A Puppet That’s Truly the Stuff of Nightmares


Grady Hendrix’s horror novels are a gateway drug to the genre, bridging the warm and cozy — book clubs, female support groups, undying friendships, sibling rivalries and lots of home cooking — with the harder stuff. He’s explored vampires and exorcisms, the trauma of surviving a serial killer, recombinant demons and now, in perhaps his greatest creation, a haunted puppet named Pupkin.

When her parents die unexpectedly, Louise — a single mother living in San Francisco who has spent her adult life fleeing a family that “functions on secrets” — returns to Charleston for the funeral, where she has agreed to help her deadbeat brother Mark sell their childhood home.

But when she arrives, something seems very wrong. The house, permeated by a weird vibe, feels “off,” especially the living room, which is packed with hundreds of her mom Nancy’s creepy dolls — clown dolls, German dolls, life-size dolls; “a swarm of dolls stared through the glass doors of the doll cabinet.”

While this coterie of babies is unnerving enough, the real horror begins when Louise finds Nancy’s favorite puppet, Pupkin, sitting in an easy chair in front of the TV watching the Home Shopping Network. A song Louise hasn’t heard in years suddenly begins playing in her head: “Pupkin here! Pupkin here! Everybody laugh! Everybody cheer!”

The nightmarish Pupkin, a “red-and-yellow glove puppet with two stumpy fabric legs dangling down from his front and two little nubbin arms” as well as “a leering clown face” was Nancy’s oldest friend, her sole childhood companion after the tragic death of her brother Freddie, and later a fixture of Louise and Mark’s upbringing. Nancy parented through Pupkin, learning ventriloquism so Pupkin could tell the children bedtime stories; the puppet remained Nancy’s emotional crutch even after her children were grown.

“I’ve known this little guy for a long time,” Nancy told Louise when she found her mother having breakfast with Pupkin years before. “You and your brother grew up and went off to school. Your dad goes to work. But Pupkin is always here.”

The haunted doll or puppet is an archetype of the horror genre, as ancient as the Golem and as contemporary as Annabelle, but Hendrix has created a wholly original creature in Pupkin, one as iconic as Chuckie or Pennywise. Like Pennywise, Pupkin represents the losses of growing up. He’s the vehicle of an unfulfilled mother’s pain, her regrets and loneliness. He’s childhood trauma incarnate, delivered from one generation to the next.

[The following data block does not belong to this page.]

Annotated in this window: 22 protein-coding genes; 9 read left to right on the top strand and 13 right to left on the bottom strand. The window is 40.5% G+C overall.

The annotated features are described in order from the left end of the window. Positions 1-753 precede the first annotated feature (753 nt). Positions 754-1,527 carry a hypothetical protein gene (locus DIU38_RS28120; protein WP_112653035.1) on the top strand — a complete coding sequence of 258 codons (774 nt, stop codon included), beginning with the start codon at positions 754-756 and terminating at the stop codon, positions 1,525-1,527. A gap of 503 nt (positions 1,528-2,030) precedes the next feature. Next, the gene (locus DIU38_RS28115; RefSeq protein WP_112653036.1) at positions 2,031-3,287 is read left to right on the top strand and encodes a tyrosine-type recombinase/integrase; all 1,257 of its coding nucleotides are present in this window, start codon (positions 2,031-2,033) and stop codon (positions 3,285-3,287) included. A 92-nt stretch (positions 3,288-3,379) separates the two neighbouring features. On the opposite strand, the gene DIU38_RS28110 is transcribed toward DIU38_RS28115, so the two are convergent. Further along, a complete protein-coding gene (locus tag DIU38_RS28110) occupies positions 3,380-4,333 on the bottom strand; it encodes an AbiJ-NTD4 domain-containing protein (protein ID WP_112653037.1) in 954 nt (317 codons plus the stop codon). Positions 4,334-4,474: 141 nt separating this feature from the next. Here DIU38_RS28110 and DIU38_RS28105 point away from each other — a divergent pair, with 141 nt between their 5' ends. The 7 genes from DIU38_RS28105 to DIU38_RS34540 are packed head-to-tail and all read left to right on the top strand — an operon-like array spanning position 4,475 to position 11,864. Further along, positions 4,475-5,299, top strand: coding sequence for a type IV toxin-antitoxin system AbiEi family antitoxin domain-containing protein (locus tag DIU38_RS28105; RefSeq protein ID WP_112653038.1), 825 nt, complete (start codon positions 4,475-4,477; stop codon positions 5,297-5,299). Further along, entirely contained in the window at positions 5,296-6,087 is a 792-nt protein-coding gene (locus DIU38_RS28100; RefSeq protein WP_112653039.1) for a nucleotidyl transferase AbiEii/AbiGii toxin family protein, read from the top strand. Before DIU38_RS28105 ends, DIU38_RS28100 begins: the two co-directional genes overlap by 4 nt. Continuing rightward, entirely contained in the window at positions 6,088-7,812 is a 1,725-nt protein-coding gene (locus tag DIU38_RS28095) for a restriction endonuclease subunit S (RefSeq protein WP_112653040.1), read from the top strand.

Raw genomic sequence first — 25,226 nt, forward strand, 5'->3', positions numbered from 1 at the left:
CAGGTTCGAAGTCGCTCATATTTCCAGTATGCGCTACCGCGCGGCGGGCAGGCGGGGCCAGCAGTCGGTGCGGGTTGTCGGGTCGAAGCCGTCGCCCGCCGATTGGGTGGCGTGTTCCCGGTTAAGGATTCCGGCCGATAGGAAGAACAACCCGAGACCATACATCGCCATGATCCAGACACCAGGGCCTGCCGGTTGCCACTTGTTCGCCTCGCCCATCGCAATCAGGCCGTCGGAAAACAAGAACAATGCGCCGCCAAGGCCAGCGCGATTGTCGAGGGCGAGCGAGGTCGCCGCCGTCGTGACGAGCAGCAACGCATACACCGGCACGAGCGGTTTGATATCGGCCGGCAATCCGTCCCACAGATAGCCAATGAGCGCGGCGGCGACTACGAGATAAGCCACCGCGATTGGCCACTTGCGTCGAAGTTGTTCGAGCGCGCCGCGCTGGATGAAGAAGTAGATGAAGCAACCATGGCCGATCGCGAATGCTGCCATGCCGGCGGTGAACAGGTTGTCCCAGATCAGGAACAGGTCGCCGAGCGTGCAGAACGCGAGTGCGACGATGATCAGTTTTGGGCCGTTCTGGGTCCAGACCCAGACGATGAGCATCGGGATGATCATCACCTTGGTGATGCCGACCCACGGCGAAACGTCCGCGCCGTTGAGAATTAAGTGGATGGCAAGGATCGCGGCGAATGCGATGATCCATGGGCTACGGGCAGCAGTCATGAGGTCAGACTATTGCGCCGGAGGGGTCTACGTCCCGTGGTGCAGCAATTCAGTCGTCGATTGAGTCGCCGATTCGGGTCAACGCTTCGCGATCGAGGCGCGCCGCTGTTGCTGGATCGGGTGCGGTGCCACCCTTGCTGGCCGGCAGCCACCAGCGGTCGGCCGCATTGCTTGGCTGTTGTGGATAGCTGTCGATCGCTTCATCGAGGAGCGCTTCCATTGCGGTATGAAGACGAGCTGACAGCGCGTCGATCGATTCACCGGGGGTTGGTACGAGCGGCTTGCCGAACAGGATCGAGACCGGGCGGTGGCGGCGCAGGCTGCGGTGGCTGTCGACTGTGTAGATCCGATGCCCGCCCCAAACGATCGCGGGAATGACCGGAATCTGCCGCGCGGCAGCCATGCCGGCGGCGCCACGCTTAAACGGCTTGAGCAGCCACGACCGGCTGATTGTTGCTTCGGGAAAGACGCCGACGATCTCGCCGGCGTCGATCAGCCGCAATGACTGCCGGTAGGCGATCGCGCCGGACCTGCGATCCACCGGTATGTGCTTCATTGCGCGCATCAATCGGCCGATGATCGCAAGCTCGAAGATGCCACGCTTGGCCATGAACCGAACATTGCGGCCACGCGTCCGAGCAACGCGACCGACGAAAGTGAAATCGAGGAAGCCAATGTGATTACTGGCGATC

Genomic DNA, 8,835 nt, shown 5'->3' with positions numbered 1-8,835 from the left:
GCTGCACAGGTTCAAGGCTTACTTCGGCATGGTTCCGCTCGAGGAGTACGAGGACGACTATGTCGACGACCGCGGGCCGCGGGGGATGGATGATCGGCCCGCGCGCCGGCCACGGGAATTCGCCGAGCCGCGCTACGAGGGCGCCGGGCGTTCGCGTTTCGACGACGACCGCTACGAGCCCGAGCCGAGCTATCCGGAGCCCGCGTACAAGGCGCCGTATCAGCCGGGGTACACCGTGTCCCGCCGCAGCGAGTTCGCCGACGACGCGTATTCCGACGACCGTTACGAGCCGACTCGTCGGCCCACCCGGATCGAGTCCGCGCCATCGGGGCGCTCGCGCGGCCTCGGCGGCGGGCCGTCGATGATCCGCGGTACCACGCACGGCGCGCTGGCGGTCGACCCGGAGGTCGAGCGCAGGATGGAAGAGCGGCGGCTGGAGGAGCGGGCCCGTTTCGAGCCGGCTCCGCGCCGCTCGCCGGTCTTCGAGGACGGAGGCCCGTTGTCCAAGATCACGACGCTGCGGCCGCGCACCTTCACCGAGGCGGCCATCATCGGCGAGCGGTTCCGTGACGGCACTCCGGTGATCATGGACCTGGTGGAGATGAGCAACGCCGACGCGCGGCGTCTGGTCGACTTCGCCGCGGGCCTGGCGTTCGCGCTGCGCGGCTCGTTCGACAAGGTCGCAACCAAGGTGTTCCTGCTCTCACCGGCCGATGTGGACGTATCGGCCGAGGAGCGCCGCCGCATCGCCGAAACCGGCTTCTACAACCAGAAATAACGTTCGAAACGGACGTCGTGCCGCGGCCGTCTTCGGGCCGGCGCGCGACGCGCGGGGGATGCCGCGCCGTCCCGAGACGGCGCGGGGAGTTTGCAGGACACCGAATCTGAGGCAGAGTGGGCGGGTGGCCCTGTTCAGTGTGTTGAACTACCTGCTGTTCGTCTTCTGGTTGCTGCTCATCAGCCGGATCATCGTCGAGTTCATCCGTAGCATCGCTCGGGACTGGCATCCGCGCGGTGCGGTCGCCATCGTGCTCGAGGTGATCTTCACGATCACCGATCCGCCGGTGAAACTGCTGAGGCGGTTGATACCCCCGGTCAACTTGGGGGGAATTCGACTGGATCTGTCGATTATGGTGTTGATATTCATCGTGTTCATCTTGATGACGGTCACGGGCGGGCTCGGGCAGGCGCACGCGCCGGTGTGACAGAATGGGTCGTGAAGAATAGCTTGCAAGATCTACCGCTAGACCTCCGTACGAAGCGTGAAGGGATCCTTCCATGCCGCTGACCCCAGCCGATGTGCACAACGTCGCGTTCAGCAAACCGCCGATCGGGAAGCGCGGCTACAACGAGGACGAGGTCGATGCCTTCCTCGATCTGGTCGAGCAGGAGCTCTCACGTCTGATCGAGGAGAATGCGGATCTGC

He’s also scary as hell, with all the sly traits of a vindictive, psychopathic sibling, one who will kill for parental love. Pupkin uses every method at his disposal — mind control is his favorite — to eliminate his rivals. In a tense, gruesome, masterfully timed scene, he takes control of Mark (“Mark gone, Pupkin now”) and tries to attack Louise with a hammer.

“Mark shrieked but really Pupkin shrieked because she had never heard a human throat make a sound like that before,” one that “drove itself into her ears like ice picks.”

By weaving violence, family trauma and humor, Hendrix creates a texture that engages the reader emotionally and viscerally. When Pupkin attaches himself to her daughter (literally affixing himself to one of her hands), Louise decides to stuff the puppet into her Vitamix blender, “add water to soften him up, then switch it on high and grind him into a slurry.” Hendrix cuts to a paragraph about how Louise bought the blender on a whim and failed all attempts at juicing. The juxtaposition of the everyday and unthinkable creates a surprising response: This, you think as you read, could happen to anyone.

Hendrix’s humor is also on display in one of my favorite scenes of the novel. Barb, “an expert on cursed dolls,” takes a shot at dealing with Pupkin. While Barb initially thinks the family is dealing with a demonic possession, she soon realizes that there may be other forces to contend with. No big deal. Barb has seen it all. “I do dolls, I do puppets, I once even did a blowup s-e-x doll. Now, that one was wild, let me tell you. Come on inside and let’s pray together.”

Earlier, Louise dismissed the possibility that her childhood home was possessed. “If the house was haunted, it was haunted by memories, by old fights, by Mark’s unresolved stuff with their mom and dad.” No more. Pupkin has made Louise a believer: “Four weeks ago I was a product designer with a child and now I’m going to fight my mom’s puppet with a shovel.” In Grady Hendrix’s gripping, wildly entertaining exploration of childhood horrors, such surprising transformations are possible.

HOW TO SELL A HAUNTED HOUSE, by Grady Hendrix | 432 pp. | Berkley | $28

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